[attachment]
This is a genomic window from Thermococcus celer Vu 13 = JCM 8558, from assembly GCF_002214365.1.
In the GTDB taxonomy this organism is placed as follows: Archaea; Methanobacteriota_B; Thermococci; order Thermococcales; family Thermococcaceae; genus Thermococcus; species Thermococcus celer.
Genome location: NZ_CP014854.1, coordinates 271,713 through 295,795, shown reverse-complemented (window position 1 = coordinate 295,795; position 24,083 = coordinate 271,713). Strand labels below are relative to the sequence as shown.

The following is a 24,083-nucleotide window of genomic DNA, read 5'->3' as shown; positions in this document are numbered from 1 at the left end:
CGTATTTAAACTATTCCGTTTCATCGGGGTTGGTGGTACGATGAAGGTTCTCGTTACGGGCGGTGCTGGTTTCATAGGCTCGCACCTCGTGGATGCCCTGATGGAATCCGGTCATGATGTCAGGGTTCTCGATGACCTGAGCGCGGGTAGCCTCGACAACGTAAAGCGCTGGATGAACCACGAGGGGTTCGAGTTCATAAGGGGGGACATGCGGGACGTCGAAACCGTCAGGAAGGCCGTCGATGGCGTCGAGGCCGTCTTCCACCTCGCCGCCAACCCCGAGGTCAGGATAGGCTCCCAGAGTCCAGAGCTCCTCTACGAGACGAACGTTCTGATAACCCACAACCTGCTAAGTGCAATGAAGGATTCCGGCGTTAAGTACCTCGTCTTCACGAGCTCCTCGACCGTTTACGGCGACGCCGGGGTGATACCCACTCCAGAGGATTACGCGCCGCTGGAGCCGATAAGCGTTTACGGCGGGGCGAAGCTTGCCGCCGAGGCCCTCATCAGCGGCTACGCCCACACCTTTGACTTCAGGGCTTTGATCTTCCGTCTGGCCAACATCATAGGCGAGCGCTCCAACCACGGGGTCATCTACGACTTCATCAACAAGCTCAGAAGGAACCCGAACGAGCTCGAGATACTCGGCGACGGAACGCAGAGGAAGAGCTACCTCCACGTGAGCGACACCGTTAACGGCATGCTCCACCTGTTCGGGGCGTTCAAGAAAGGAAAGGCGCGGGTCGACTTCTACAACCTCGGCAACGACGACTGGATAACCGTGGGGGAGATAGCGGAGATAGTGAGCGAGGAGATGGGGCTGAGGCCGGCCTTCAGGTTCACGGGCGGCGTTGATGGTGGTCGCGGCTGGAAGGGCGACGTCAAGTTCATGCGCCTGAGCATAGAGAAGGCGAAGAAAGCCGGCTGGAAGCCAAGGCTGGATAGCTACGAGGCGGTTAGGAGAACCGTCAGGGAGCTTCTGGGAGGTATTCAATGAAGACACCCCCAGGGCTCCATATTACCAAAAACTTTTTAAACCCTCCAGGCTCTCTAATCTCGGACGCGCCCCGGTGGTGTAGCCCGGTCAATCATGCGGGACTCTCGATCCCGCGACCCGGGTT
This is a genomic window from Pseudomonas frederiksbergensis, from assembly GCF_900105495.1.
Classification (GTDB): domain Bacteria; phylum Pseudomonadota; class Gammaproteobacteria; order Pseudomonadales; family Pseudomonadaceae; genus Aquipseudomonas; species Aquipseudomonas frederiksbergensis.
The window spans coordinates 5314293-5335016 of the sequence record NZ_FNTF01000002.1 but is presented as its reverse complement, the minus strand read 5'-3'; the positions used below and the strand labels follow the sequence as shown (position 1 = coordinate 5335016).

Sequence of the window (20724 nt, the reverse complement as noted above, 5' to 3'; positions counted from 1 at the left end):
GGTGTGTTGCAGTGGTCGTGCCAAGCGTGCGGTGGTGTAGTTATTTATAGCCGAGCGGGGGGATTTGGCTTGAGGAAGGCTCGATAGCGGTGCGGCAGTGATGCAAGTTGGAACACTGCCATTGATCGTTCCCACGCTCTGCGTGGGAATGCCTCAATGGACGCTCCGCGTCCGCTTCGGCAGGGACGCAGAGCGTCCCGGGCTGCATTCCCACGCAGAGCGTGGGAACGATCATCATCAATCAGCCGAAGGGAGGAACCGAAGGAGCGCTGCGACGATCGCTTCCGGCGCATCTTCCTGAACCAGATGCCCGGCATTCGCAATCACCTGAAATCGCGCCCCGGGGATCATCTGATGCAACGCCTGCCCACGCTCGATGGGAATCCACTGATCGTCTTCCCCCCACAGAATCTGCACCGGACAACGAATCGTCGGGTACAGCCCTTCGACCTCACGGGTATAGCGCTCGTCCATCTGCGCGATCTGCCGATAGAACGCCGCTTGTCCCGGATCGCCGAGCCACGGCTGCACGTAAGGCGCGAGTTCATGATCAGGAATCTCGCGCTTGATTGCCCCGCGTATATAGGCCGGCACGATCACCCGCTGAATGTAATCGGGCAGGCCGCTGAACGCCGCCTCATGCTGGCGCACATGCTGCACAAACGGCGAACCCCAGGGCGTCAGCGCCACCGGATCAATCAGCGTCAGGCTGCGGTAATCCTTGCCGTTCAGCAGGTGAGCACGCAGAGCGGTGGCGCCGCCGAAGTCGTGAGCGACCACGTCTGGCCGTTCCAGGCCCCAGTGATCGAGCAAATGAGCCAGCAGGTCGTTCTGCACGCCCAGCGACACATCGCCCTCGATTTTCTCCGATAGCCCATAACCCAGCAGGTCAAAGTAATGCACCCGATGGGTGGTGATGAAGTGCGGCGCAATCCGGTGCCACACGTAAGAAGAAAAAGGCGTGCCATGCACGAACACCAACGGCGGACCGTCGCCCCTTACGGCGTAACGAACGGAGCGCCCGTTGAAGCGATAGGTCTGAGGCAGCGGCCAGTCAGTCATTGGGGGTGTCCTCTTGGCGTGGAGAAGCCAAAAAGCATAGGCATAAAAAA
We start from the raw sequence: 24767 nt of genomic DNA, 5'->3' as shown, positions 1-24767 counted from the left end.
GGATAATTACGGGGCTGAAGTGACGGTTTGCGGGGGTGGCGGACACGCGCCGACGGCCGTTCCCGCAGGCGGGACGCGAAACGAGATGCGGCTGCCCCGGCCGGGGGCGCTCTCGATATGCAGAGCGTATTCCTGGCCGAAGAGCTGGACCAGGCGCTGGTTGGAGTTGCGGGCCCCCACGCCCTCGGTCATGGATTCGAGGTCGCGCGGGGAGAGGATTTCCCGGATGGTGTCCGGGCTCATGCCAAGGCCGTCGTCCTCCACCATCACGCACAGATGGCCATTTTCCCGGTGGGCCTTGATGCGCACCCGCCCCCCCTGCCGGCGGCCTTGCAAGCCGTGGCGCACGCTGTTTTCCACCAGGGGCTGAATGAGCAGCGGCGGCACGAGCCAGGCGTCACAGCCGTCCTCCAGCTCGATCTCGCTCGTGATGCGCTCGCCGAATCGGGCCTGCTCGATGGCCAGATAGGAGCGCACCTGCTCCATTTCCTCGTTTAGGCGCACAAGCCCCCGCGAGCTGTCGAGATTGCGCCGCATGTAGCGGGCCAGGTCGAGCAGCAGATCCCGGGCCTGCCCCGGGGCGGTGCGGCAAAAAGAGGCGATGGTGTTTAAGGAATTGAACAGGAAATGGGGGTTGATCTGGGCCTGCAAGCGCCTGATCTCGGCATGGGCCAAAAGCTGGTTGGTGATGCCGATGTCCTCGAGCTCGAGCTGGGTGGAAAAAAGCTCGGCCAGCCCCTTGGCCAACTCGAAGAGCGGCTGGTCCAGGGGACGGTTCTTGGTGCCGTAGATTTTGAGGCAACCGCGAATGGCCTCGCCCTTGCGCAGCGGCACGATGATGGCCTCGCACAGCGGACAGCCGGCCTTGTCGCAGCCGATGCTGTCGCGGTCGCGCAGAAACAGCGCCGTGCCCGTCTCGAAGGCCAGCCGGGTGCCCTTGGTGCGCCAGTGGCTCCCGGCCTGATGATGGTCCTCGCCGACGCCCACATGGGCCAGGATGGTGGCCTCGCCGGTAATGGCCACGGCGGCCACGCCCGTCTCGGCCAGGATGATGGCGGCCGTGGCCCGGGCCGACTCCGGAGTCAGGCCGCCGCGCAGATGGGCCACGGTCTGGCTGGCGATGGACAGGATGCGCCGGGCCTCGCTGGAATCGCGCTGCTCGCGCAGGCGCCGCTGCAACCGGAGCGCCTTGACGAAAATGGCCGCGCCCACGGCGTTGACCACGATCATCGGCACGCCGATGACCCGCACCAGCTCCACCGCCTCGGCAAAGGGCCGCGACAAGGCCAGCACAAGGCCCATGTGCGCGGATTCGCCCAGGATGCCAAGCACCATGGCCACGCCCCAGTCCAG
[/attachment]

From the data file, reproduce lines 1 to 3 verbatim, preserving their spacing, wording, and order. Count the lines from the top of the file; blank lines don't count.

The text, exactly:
This is a genomic window from Thermococcus celer Vu 13 = JCM 8558, from assembly GCF_002214365.1.
In the GTDB taxonomy this organism is placed as follows: Archaea; Methanobacteriota_B; Thermococci; order Thermococcales; family Thermococcaceae; genus Thermococcus; species Thermococcus celer.
Genome location: NZ_CP014854.1, coordinates 271,713 through 295,795, shown reverse-complemented (window position 1 = coordinate 295,795; position 24,083 = coordinate 271,713). Strand labels below are relative to the sequence as shown.